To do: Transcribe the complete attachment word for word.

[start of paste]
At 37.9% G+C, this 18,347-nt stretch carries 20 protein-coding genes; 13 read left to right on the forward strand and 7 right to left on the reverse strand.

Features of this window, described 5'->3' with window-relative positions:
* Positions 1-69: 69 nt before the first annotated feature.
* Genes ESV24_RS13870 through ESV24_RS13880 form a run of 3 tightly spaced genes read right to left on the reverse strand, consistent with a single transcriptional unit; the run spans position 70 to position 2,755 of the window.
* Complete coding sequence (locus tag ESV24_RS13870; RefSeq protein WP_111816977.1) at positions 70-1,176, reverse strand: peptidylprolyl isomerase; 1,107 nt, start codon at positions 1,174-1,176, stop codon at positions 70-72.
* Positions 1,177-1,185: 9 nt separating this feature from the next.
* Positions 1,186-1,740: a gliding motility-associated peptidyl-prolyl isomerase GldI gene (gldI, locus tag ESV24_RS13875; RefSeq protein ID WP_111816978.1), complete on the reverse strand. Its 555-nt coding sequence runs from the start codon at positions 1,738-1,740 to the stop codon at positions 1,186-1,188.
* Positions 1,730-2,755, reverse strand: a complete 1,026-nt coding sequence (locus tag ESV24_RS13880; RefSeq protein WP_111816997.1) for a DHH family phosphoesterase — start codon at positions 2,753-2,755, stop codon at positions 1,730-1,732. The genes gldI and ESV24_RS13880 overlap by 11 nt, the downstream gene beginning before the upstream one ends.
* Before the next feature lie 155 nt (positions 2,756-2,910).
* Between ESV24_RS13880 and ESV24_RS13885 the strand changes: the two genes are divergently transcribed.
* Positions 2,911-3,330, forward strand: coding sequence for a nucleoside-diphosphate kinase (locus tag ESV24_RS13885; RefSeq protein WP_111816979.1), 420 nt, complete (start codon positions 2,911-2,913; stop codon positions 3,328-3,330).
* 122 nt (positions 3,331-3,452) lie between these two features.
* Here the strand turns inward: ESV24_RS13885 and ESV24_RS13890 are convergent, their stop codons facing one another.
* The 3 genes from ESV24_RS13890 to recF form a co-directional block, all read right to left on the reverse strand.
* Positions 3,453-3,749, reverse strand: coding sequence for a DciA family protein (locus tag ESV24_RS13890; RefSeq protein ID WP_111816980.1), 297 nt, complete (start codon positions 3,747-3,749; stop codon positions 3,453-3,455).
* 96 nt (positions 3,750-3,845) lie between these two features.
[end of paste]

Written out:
At 37.9% G+C, this 18,347-nt stretch carries 20 protein-coding genes; 13 read left to right on the forward strand and 7 right to left on the reverse strand.

Features of this window, described 5'->3' with window-relative positions:
* Positions 1-69: 69 nt before the first annotated feature.
* Genes ESV24_RS13870 through ESV24_RS13880 form a run of 3 tightly spaced genes read right to left on the reverse strand, consistent with a single transcriptional unit; the run spans position 70 to position 2,755 of the window.
* Complete coding sequence (locus tag ESV24_RS13870; RefSeq protein WP_111816977.1) at positions 70-1,176, reverse strand: peptidylprolyl isomerase; 1,107 nt, start codon at positions 1,174-1,176, stop codon at positions 70-72.
* Positions 1,177-1,185: 9 nt separating this feature from the next.
* Positions 1,186-1,740: a gliding motility-associated peptidyl-prolyl isomerase GldI gene (gldI, locus tag ESV24_RS13875; RefSeq protein ID WP_111816978.1), complete on the reverse strand. Its 555-nt coding sequence runs from the start codon at positions 1,738-1,740 to the stop codon at positions 1,186-1,188.
* Positions 1,730-2,755, reverse strand: a complete 1,026-nt coding sequence (locus tag ESV24_RS13880; RefSeq protein WP_111816997.1) for a DHH family phosphoesterase — start codon at positions 2,753-2,755, stop codon at positions 1,730-1,732. The genes gldI and ESV24_RS13880 overlap by 11 nt, the downstream gene beginning before the upstream one ends.
* Before the next feature lie 155 nt (positions 2,756-2,910).
* Between ESV24_RS13880 and ESV24_RS13885 the strand changes: the two genes are divergently transcribed.
* Positions 2,911-3,330, forward strand: coding sequence for a nucleoside-diphosphate kinase (locus tag ESV24_RS13885; RefSeq protein WP_111816979.1), 420 nt, complete (start codon positions 2,911-2,913; stop codon positions 3,328-3,330).
* 122 nt (positions 3,331-3,452) lie between these two features.
* Here the strand turns inward: ESV24_RS13885 and ESV24_RS13890 are convergent, their stop codons facing one another.
* The 3 genes from ESV24_RS13890 to recF form a co-directional block, all read right to left on the reverse strand.
* Positions 3,453-3,749, reverse strand: coding sequence for a DciA family protein (locus tag ESV24_RS13890; RefSeq protein ID WP_111816980.1), 297 nt, complete (start codon positions 3,747-3,749; stop codon positions 3,453-3,455).
* 96 nt (positions 3,750-3,845) lie between these two features.